Dreadnought Page 47


The Dreadnought pulled into Denver early the next morning and parked a few extra hours for repairs. Most of the passengers debarked, all rattled and some crying, with apologies from the Union and vouchers to take other trains to their destinations. Of the original occupants of Mercy’s car, only Theodora Clay and her indomitable aunt Norene Butterfield remained; and of the passengers who’d been present when the meat-​baskets made their attack, only about a dozen opted to stick it out. Consequently, the train company would also be abandoning four passenger cars, leaving only three to house the soldiers and remaining scant passengers.

Those who remained were confined to the train while the repairs were made because the captain was insistent that they must get moving at the first possible instant after the repairs were done. The only exception was Horatio Korman, who was let off his car with the captain’s tacit approval, much to the astonishment and concern of the other enlisted men.

Purdue had stashed himself in the caboose, where he all but lived now. Like the other passengers, he stayed on board while the Denver crews replaced windows, reloaded ammunition bays, refilled boilers, and patched the most conspicuous bullet holes. He sat at that single portal to the train’s very back end and guarded it when he could, and had his right-​hand man, Oscar Hayes, keep watch over it when Purdue was occasionally compelled to sleep. Most of the pretense of law and order and chain of command had been abandoned in the last twenty-​four hours of the trip, and if Malverne Purdue had ever feigned any respect for the unit’s captain, his acting days were over.

While all these situations were simmering and settling, Theodora Clay came back to the second passenger car and sat across the sleeper compartment from Mercy, even though she and her aunt had moved to the other side of the aisle, given the reduction in the passenger load. She placed her hands on top of her knees, firmly gripping the fabric of her skirt as she leaned forward and said, “Things are going from bad to worse.”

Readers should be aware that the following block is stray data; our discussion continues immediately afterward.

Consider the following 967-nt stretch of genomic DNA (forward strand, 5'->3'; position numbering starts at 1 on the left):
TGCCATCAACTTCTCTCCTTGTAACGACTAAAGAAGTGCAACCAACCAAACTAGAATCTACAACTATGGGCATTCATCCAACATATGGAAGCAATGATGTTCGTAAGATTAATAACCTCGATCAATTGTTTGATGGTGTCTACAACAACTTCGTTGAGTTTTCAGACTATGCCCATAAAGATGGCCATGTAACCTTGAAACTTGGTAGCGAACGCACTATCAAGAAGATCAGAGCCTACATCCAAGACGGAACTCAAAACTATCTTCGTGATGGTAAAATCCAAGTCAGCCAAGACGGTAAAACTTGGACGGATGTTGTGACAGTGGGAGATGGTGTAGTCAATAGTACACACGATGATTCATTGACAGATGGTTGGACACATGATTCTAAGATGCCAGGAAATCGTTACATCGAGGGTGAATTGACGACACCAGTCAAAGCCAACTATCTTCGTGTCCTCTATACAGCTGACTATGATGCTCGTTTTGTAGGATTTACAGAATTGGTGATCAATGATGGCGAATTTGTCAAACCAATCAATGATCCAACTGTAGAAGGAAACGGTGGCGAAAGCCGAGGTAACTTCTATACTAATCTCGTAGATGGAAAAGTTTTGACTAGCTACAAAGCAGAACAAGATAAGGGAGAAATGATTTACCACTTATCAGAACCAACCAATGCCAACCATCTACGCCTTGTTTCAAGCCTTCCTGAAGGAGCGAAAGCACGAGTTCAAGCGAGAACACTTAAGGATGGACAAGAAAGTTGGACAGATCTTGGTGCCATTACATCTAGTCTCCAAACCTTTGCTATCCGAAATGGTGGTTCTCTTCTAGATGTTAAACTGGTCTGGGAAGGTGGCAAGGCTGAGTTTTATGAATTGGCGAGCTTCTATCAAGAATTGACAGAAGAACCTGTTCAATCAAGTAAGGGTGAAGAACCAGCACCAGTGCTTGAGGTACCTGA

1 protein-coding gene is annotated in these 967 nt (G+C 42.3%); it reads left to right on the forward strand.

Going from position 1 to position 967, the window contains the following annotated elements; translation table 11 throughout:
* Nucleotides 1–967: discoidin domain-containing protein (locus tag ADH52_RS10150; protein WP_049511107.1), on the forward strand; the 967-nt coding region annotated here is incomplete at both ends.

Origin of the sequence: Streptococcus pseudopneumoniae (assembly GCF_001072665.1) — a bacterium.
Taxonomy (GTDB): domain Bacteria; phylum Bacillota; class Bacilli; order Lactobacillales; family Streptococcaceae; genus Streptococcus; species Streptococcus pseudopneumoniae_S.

“Yep,” Mercy replied carefully, for she suspected that Miss Clay was not making a social call.

“I’ve been talking to the captain,” she said. “And trying to talk to Mr. Purdue. You must be aware by now that he’s a madman. Did you hear he shot Cyrus Berry?”


Her forehead wrinkled, then smoothed. “Oh yes. They said your friend the Texian was there when it occurred. I suppose he passed the information along. Well.” She released her grip on the dress and sat up straighter while she sorted out what else she ought to share. “Anyway, as I said. Regarding Mr. Purdue.”

“A madman.”

“An armed madman, even more delightfully. He won’t move, and he won’t take tea or coffee, and he just sits, with his chair beside the door and a Winchester lying across his lap and several other guns strapped all over himself. Overkill, I’d call it, but there you go. Sane men take a more moderated approach to these things.”

“He’s not really crazy,” Mercy told her. “He’s just got a job to do, and he’s real excited about doing it.”

Miss Clay said, “Be that as it may. Do you have the faintest clue what his job might be? Because no one seems to know what’s in the last car, except that it holds the bodies of dead soldiers. And I think we ought to investigate.”

“We? You mean, you and me?”

She said, “That’s right. You and I. For a brief and maddening minute I almost considered asking your Texian friend if he might be inclined to assist us, but for some reason or another, he seems to have vacated the train. I do pray he won’t be joining us again, but that’s neither here nor there.”

“He’ll be back. He’s picking up telegrams.”

“I’m sorry to hear it. Even so, he might’ve been just the man to barrel past Mr. Purdue, or to sneak past that other boy who does Mr. Purdue’s bidding. If nothing else, I doubt he’d have too many compunctions about shooting past the pair of them. Those Texians. Dreadful lot, the whole breed.”

“I’ve often said the same about Yankee women, but you don’t see me going on about it, now, do you?” Mercy retorted.

This shut down Miss Clay momentarily, but she chose not to read too far into the statement. After all, there were class distinctions among the northern regions same as in the southern regions, and everyone knew it. Either Miss Clay was choosing to believe she was being insulted by a Midwesterner, or she’d already concluded she dealt with a gray traitor and had come to terms with it, because she did not call attention to the remark.

Instead she said, “Come now, Mrs. Lynch. There’s no need to be rude. I want us to work together.”

The nurse asked, “And why is that?”

Theodora Clay leaned forward again, speaking softly enough that her aunt, napping nearby, would not be roused by her words. “Because I want to know what killed those lads.”